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Spanish

Open Learn Mini-Review: Very Specific Course Topics

Open Learn

Rating 3.8
Price:

Free

Summary

Open Learn offers an entire section dedicated to language learning, with beginner, intermediate, and advanced content for German, Spanish, and French. You will also find some basic courses for Chinese, Welsh, English, and Italian. The courses seem to emphasize understanding the culture that the language originates from, and will teach you vocabulary through specific topics (like food and drink for beginner Italian, or ‘getting around’ for beginner Spanish). This may feel a little over the top when you end up studying holiday plans for 20 hours, but at the same time, you will probably feel quite confident in your abilities by the end of the course. Most of the beginner courses, other than Chinese, German, and Welsh, seem to be for false beginners. You will probably need to develop a basic foundation of your target language (maybe a section or two of the Duolingo tree, or the introductory courses on Coursera) before diving in, unless you want a challenge. Overall, Open Learn language courses are good for improving your language skills on specific topics, but you may not feel fulfilled in the area of practical conversation. Moreover, the user interface is not as attractive or easy to navigate as other resources, like Coursera. For some other free options that may give you more practical language skills, check out Coursera, edX, Deutsche Welle (German), TV5 Monde (French), Duolingo, HelloChinese, or Language Transfer.

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Coursera Mini Review: Great for Beginners, but Limited Options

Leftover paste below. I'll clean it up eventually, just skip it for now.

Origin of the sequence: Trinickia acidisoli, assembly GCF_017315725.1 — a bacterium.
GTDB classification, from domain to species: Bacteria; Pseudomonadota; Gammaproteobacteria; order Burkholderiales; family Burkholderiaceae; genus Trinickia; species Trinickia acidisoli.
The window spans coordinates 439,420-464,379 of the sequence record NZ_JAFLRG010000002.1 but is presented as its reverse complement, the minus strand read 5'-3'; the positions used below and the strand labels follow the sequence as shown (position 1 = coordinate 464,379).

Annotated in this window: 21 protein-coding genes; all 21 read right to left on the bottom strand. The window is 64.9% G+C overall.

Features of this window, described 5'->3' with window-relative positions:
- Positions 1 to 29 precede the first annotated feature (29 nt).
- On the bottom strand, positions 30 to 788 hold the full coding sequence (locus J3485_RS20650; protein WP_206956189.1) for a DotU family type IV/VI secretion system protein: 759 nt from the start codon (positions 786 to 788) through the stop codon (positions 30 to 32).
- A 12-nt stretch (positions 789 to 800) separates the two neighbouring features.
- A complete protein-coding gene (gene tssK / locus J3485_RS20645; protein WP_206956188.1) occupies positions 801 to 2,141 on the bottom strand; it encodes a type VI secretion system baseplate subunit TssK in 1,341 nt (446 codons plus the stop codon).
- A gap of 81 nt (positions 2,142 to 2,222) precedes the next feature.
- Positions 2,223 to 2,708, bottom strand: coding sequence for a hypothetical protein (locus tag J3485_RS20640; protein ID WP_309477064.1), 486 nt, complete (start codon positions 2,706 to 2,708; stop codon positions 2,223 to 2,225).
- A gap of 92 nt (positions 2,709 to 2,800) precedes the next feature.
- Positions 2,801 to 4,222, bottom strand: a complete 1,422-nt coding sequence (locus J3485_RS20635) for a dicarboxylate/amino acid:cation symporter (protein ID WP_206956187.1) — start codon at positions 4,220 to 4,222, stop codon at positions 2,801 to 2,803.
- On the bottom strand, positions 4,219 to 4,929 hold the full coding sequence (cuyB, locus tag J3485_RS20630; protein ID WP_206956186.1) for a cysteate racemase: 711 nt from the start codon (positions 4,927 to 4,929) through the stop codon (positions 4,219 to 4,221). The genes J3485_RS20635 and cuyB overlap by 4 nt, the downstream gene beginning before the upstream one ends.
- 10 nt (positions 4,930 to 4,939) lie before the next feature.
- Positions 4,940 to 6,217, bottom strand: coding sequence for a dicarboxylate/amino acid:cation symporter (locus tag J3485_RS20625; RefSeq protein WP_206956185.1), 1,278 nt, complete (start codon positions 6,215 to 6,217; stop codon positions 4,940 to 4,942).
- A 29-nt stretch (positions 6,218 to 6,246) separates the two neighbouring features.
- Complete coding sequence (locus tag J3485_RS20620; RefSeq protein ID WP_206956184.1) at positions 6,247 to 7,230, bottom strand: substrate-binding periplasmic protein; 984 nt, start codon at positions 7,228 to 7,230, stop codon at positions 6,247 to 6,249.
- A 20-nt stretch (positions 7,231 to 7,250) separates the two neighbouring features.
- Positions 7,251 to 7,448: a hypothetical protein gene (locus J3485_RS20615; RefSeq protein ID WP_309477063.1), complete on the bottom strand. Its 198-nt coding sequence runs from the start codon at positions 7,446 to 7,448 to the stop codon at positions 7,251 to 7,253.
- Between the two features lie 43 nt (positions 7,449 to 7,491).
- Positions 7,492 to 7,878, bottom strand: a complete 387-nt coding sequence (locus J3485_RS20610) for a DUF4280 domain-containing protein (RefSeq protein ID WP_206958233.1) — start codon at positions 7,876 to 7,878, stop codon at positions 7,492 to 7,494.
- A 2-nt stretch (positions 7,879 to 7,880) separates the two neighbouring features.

Coursera

Rating 4.3
Price:

Free, with some courses starting at $39/month

Summary

Coursera has several paid and free online language courses developed by accredited universities. The quality of the courses varies, but the following recommendations have been well received — these courses are primarily for beginners who want an introduction to a new language. You can choose from a series of individual courses, or take a beginner specialization in RussianSpanishMandarin, and Chinese HSK 1-3 (with additional individual HSK 4-6 courses).  If you have just started, or haven’t yet started, learning Korean, Yonsei University has one course for absolute beginners, and another for those who have a basic grasp of Hangul.  Saint Petersburg State University’s beginner Japanese course is probably not as effective as other resources that we might recommend instead, such as JapanesePod101 or Pimsleur. École Polytechnique offers the only French course on Coursera; it’s technically for B1-B2 learners, although B2 learners may find it too easy.  Lastly, English learners can enjoy a specialization in intermediate grammaradvanced grammaracademic speaking and listening, or business English If you are starting a language and enjoy structured courses with a (flexible) weekly schedule, Coursera is a great option — especially since Coursera offers financial aid for those who can’t afford to pay the course fees. Pair your studies with a tutor from italki or Verbling for speaking practice and you’ll be good to go!

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Learn WIth Oliver Mini-Review: Simple With Lots of Content

Learn with Oliver

Rating 3.5
Price:

Free Trial, with premium plans starting at $96/year

Summary